Though I was tangentially aware of Objective and Key Results (OKRs), a book recommendation by Bill Gates in 2018 prompted me to delve further into this topic using this book. As always, my motivation of reading books in this genre is mostly to understand best practices that can be adapted and improved upon for the field of education. Inherently a very simple method, the book still does a good job of laying out the processes and the thinking behind it through examples of many startups and big companies.
Google, Meet OKRs
- Ideas are easy. Execution is everything.
- An OBJECTIVE , I explained, is simply WHAT is to be achieved, no more and no less. By definition, objectives are significant, concrete, action oriented, and (ideally) inspirational
- KEY RESULTS benchmark and monitor HOW we get to the objective. Effective KRs are specific and time-bound, aggressive yet realistic
- First, said Edwin Locke, “hard goals” drive performance more effectively than easy goals. Second, specific hard goals “produce a higher level of output” than vaguely worded ones
The Father of OKRs
- When people help choose a course of action, they are more likely to see it through. In 1954, in his landmark book The Practice of Management , Drucker codified this principle as “management by objectives and self-control.”
- Superpower #1: Focus and Commit to Priorities
- For sound decision making, esprit de corps, and superior performance, top-line goals must be clearly understood throughout the organization. Yet by their own admission, two of three companies fail to communicate these goals consistently.
Superpower #1: Focus and Commit to Priorities
Objectives are the stuff of inspiration and far horizons. Key results are more earthbound and metric-driven.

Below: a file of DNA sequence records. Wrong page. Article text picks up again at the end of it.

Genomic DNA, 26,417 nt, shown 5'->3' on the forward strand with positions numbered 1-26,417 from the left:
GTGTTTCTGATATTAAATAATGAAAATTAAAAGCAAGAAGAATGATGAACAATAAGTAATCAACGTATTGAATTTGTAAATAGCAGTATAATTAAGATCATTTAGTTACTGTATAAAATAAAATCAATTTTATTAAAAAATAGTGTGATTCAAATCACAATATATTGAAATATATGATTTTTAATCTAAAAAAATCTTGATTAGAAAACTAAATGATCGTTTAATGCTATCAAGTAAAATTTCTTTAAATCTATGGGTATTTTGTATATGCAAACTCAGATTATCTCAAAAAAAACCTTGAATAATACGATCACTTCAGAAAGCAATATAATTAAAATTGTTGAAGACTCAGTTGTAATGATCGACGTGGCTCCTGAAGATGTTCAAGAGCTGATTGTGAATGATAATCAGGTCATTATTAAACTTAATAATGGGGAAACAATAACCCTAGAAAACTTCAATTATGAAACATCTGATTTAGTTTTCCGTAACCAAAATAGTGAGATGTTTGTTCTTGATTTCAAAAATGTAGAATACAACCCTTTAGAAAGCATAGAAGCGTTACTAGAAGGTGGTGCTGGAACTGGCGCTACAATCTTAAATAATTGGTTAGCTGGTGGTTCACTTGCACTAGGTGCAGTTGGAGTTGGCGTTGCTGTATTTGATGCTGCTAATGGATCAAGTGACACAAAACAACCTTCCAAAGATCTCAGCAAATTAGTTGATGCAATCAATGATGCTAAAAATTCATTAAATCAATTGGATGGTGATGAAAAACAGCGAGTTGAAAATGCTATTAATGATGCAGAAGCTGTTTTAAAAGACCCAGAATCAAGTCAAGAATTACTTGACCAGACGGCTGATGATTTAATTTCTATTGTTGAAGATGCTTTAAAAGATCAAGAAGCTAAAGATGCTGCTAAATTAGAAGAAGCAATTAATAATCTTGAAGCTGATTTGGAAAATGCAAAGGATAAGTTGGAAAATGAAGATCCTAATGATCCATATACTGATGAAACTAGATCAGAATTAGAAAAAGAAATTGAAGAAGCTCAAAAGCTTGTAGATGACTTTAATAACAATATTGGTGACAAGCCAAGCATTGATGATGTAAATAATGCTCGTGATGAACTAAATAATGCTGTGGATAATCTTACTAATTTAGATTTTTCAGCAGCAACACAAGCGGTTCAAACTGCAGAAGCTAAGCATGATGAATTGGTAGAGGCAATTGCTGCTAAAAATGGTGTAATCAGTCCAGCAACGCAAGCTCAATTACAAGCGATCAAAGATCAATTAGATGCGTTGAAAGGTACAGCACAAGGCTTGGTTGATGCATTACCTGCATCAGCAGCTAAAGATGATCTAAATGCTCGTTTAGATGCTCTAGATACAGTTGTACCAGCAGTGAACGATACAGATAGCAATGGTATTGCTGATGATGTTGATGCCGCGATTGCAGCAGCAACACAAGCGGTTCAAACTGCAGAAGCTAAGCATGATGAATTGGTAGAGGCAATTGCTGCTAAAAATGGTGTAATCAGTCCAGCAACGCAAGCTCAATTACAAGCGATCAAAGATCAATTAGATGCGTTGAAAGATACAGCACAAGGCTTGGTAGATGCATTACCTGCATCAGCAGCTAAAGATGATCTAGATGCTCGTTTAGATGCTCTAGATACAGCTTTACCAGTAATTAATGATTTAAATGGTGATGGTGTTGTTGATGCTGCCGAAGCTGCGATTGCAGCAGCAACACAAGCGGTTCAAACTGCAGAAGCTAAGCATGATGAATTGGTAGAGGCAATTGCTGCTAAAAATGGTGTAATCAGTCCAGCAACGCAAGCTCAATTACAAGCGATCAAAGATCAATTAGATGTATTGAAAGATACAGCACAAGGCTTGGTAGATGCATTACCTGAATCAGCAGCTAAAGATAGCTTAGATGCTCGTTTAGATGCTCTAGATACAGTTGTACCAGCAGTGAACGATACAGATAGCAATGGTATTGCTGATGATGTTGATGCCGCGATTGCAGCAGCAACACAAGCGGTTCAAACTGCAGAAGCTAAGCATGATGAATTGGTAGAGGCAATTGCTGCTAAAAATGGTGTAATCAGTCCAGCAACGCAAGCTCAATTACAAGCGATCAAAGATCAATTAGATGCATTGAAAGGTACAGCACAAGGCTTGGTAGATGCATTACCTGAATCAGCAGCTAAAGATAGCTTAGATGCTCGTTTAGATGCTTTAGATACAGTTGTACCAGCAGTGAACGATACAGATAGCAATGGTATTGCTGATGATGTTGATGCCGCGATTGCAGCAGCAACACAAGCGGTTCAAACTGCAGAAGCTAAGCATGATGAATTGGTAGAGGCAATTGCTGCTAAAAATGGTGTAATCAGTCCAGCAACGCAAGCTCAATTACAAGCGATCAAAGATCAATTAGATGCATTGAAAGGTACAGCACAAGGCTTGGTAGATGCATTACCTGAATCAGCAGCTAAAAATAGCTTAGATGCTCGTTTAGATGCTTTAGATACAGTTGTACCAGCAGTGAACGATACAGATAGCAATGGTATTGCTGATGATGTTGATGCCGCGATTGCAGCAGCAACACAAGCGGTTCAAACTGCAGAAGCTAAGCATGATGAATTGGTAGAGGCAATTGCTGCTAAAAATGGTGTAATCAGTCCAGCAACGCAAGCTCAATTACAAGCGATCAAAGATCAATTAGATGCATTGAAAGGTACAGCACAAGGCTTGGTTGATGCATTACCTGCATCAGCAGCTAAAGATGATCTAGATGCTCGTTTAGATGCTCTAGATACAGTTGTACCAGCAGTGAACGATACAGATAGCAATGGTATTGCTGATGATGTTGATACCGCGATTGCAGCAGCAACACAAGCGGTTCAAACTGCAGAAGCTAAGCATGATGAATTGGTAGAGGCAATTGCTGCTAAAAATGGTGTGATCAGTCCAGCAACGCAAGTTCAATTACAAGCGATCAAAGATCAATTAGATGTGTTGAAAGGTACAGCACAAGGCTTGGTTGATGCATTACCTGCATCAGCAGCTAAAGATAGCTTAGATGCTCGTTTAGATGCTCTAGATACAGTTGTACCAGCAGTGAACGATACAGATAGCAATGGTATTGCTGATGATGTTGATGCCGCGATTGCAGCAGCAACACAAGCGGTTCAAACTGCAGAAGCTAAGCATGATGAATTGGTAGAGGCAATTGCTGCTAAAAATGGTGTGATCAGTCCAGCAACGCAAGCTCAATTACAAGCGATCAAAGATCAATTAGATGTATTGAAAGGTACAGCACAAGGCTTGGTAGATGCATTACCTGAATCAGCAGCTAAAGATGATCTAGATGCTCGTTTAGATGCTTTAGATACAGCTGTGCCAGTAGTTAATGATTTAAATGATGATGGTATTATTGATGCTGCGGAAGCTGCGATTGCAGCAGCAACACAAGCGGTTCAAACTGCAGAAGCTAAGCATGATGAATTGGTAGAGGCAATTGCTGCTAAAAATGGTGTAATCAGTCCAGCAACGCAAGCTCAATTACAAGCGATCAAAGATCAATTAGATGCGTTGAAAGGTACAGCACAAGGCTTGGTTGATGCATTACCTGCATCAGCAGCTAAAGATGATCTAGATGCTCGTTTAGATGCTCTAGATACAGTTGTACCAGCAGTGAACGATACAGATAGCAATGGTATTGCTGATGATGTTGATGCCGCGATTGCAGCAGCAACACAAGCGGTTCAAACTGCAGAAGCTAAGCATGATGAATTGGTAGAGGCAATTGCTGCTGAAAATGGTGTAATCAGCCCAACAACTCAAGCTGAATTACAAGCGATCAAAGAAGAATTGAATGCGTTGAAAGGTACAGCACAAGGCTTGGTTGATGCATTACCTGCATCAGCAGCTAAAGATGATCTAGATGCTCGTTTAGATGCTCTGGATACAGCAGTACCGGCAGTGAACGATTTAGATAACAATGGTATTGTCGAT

Superpower #1: Focus and Commit to Priorities
The more ambitious the OKR, the greater the risk of overlooking a vital criterion. To safeguard quality while pushing for quantitative deliverables, one solution is to pair key results—to measure “both effect and counter-effect,” as Grove wrote in High Output Management
Superpower #2: Align and Connect for Teamwork
Transparency seeds collaboration
In moderation, cascading makes an operation more coherent. But when all objectives are cascaded, the process can degrade into a mechanical, color-by-numbers exercise
Micromanagement is mismanagement. A healthy OKR environment strikes a balance between alignment and autonomy, common purpose and creative latitude
OKRs are not islands. To the contrary, they create networks—vertical, horizontal, diagonal—to connect an organization’s most vital work. When employees align with a company’s top-line goals, their impact is amplified
Align: The MyFitnessPal Story
- We created company OKRs for people instead of matching people to our OKRs—we had it backward. Some objectives were too narrow, others too nebulous
Connect: The Intuit Story
- People can’t connect with what they cannot see; networks cannot blossom in silos. By definition, OKRs are open and visible to all parts of an organization, to each level of every department. As a result, companies that stick with them become more coherent